'Stolen' During Benghazi Attack
The London Daily Mail
Four hundred American surface-to-air missiles were "taken from Libya" during the terror attack on the US consulate in Benghazi, a former US Attorney who represents whistleblowers claimed on Monday.
He added that the US intelligence community is terrified they might be used to shoot down airliners.
Joe diGenova, whose wife Victoria Toensing – a former deputy assistant attorney general – also represents Benghazi witnesses and others with knowledge of the terror attack, told WMAL radio that the loss of those missiles is also one the reason the US State Department shut down 19 embassies across the Middle East last week.
"A lot of people have come forward to share information with us," he said during the radio station's "Mornings On The Mall" program Monday morning.
"We have learned that one of the reasons the administration is so deeply concerned" is that "there were 400 surface-to-air missiles stolen, and that they are...in the hands of many people, and that the biggest fear in the US intelligence community is that one of these missiles will be used to shoot down an airliner. 400 missiles, surface-to-air missiles, taken from Libya."
Asked if the missiles are now "in the hands of al-Qaeda operatives," DiGenova replied, "That is what these people are telling us."
DiGenova said his sources are "former intelligence officials who stay in constant contact with people in the Special Ops and intelligence community."
"And it's pretty clear that the biggest concern right now are 400 missiles which have been diverted in Libya and have gotten in the hands of some very ugly people."
diGenova said that while he was uncertain whether the stolen weapons were being kept at the US Consulate's CIA annex, "it is clear that the annex was somehow involved in the process of the distribution of those missiles."
A longtime legal fixture inside the beltway, diGenova was US Attorney for the District of Columbia for four years beginning in 1983, and later was an Independent Counsel appointed to investigate a State Department official who ordered politically embarrassing searches of the passport files of Bill Clinton, Clinton's mother and Ross Perot before the 1992 presidential election.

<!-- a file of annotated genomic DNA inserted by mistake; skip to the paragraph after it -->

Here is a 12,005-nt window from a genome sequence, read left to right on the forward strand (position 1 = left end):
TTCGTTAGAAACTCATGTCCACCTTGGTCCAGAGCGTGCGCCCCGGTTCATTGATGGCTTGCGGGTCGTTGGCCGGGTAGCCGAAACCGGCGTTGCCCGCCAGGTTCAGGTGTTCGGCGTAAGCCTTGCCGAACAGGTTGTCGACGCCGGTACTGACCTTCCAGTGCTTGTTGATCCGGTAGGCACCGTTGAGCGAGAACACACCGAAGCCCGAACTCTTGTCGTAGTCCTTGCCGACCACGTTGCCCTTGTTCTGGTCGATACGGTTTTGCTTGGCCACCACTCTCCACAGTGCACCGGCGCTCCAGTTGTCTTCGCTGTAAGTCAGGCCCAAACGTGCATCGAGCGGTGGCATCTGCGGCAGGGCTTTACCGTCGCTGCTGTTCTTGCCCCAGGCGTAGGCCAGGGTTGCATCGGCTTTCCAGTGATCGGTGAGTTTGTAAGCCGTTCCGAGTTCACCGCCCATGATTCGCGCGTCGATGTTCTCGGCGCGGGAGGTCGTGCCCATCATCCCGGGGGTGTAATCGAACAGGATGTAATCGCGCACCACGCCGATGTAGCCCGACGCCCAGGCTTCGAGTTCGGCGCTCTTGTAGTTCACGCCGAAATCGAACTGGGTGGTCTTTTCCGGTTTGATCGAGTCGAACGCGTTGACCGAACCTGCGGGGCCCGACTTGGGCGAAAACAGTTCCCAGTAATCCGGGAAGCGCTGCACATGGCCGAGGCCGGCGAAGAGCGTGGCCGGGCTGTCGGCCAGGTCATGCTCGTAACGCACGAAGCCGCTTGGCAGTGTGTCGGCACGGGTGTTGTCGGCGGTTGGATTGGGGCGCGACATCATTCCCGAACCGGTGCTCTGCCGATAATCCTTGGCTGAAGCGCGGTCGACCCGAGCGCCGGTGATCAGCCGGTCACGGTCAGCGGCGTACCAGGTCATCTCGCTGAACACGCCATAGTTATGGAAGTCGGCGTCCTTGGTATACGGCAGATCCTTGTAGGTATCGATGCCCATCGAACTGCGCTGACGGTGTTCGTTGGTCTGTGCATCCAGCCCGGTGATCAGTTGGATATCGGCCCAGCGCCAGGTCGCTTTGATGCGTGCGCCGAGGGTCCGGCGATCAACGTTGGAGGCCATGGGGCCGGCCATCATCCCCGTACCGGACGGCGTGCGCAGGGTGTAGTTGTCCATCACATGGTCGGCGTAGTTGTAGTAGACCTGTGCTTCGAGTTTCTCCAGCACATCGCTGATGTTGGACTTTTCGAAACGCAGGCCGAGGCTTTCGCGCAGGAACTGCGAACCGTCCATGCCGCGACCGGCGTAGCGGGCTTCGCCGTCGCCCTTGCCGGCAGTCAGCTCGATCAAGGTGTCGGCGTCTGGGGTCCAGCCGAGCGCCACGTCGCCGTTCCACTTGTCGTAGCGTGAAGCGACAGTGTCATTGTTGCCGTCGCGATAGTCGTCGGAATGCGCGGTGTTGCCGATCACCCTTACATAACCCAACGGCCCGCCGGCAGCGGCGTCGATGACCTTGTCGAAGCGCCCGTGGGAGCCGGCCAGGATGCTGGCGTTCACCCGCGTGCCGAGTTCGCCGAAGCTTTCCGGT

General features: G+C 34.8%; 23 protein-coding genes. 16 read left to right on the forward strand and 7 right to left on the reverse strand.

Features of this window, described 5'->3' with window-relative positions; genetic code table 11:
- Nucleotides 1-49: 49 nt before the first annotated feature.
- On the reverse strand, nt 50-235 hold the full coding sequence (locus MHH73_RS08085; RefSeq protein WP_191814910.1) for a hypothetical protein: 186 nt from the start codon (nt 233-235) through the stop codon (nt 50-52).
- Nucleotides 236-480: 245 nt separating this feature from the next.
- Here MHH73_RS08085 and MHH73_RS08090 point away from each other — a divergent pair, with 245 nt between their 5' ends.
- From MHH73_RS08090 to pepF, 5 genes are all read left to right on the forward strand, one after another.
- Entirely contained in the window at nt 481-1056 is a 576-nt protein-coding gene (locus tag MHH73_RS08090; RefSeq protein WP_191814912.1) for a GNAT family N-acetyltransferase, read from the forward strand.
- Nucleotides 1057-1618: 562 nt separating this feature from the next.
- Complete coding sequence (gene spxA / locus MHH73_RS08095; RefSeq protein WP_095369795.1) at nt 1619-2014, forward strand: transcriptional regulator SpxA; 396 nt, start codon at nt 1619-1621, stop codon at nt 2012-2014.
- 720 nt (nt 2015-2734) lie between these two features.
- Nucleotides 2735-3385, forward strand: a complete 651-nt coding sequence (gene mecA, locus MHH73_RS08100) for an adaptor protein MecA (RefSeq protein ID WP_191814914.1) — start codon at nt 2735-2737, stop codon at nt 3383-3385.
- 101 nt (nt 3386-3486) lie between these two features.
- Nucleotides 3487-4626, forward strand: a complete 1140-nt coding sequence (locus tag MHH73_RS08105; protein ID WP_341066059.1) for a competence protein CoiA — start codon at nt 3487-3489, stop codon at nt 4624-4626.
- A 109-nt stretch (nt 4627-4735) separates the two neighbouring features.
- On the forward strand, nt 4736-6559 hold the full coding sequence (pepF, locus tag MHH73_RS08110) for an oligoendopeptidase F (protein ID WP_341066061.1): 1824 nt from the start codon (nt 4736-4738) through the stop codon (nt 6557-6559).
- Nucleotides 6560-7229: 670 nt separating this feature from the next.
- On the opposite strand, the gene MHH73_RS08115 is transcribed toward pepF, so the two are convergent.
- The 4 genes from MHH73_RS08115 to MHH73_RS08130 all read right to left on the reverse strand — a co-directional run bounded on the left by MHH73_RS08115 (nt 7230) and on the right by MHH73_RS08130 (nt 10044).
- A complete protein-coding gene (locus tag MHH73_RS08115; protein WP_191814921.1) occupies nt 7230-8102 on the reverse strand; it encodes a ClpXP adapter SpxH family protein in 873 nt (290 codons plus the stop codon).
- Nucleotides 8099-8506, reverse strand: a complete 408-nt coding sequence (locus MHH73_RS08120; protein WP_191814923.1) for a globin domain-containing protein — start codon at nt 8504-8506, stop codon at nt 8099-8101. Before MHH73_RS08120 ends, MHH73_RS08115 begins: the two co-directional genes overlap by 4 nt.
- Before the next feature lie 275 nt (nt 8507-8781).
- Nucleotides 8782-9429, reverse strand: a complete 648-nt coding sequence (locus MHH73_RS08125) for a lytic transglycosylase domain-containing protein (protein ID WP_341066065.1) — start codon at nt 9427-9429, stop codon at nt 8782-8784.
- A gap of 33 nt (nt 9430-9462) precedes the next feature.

In 2007 the New York State Senate retained him to investigate then-Gov. Eliot Spitzer over allegations that he ordered the State Police to track the whereabouts of Republican State Senate Majority Leader Joseph L. Bruno when he used police escorts to travel to and around New York City.
Today diGenova and Toensnig, a former chief counsel for the US Senate Intelligence Committee, represent Gregory Hicks, the deputy chief of mission at the US Embassy in Libya at the time of the Benghazi attacks; and Mark Thompson, a former Marine who serves as Deputy Coordinator for Operations in the State Department's Counterterrorism Bureau.
The attorneys say Hicks' and Thompson's superiors subjected them to an intimidation campaign after then-Secretary Hillary Clinton's Accountability Review Board ignored their accounts of the Benghazi attack.
Toensing told Fox News in April that one of the two men was warned about the impact on his career if he cooperated with Republican investigators in Congress.
"It's frightening, and they're doing some very despicable threats to people," Toensing said.
"Not 'we're going to kill you,' or not 'we're going to prosecute you tomorrow,' but they're taking career people and making them well aware that their careers will be over."
President Obama has said he is unaware of any witnesses from Benghazi who have been prohibited from working with Congress. Secretary of State John Kerry has attributed such stories to "an enormous amount of misinformation."
In a May 30 letter, CIA Director John Brennan told Benghazi-stationed personnel that they were free to speak with Congress, but that they should involve their chain of command and follow specific procedures.
That measure was seen in some circles as a subtle warning that CIA agents must not approach lawmakers on their own.
Renewed interest in Middle Eastern terrorism appeared in Washington last week, as the State Department shuttered 19 embassies across the region, following what the administration said was a credible terrorist threat articulated by someone high in the command structure of al-Qaeda in the Arabian Peninsula.
diGenova said Monday that he knows what that threat may have involved.
The loss of the 400 surface-to-air missiles, he told WMAL's audience, "is why we shut down the 19 embassies recently."
"They were afraid that there was going to be a missile attack on one of the embassies. Remember, you can take a shoulder-held missile and shoot it into an embassy. Not just into the sky."
"That's what this was all about," he insisted. "That's why they're so worried. That's why they have lied repeatedly about what happened in Benghazi, because they are now responsible for all of the stepchildren of violence that happens as a result of this. This is a very serious matter."
This article was originally published In The London Daily Mail. Refer to original article for related links and important documentation.
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